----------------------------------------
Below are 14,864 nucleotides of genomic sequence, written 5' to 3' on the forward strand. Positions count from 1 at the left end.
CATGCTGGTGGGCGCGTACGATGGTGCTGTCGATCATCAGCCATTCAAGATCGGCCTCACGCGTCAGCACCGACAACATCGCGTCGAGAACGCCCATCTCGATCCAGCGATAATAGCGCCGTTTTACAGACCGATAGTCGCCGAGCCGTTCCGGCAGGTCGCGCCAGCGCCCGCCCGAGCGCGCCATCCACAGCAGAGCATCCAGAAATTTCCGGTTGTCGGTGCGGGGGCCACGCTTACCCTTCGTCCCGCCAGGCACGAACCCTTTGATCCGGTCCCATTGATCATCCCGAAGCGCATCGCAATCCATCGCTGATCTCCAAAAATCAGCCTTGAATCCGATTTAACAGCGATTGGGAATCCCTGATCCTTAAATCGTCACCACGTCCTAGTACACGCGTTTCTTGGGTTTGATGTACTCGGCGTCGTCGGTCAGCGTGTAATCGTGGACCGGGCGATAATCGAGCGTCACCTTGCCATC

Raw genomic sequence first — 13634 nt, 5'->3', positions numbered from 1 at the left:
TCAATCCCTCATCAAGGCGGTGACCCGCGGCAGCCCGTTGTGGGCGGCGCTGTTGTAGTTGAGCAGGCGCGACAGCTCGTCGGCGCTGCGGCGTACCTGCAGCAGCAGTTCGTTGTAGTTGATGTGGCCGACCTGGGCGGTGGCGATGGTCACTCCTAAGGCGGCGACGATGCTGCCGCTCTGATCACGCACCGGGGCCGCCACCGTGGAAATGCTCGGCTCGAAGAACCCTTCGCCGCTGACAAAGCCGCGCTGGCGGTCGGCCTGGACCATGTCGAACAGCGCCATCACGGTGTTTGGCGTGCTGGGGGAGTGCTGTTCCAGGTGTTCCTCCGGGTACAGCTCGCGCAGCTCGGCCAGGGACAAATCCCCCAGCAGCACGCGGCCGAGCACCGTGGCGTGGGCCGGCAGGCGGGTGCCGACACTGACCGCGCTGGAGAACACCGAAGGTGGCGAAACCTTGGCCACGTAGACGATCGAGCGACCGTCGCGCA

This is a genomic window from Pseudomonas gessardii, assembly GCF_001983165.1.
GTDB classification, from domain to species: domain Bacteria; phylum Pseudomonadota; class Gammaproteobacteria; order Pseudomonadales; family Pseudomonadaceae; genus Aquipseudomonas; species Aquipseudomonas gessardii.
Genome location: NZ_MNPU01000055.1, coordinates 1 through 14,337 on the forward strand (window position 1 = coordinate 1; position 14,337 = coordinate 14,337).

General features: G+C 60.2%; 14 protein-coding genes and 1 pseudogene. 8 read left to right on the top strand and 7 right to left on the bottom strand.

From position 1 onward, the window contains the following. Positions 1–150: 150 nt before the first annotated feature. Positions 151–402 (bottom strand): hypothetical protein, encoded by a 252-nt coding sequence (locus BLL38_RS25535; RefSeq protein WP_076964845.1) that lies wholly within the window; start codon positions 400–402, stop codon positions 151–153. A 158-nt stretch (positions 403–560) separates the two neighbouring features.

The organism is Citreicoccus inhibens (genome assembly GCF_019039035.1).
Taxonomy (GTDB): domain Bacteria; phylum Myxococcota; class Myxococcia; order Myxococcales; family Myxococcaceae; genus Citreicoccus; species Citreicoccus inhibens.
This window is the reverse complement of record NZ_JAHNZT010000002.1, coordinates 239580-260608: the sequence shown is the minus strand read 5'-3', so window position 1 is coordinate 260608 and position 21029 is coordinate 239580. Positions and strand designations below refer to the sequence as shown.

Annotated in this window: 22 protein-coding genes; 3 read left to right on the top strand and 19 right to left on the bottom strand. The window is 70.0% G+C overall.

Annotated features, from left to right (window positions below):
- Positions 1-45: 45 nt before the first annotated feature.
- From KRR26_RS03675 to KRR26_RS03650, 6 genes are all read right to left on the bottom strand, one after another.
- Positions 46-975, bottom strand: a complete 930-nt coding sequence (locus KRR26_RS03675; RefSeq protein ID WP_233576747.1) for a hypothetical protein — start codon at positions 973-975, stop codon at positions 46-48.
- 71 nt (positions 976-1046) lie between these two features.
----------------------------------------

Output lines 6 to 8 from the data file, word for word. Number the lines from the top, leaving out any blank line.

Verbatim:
GTDB classification, from domain to species: domain Bacteria; phylum Pseudomonadota; class Gammaproteobacteria; order Pseudomonadales; family Pseudomonadaceae; genus Aquipseudomonas; species Aquipseudomonas gessardii.
Genome location: NZ_MNPU01000055.1, coordinates 1 through 14,337 on the forward strand (window position 1 = coordinate 1; position 14,337 = coordinate 14,337).

General features: G+C 60.2%; 14 protein-coding genes and 1 pseudogene. 8 read left to right on the top strand and 7 right to left on the bottom strand.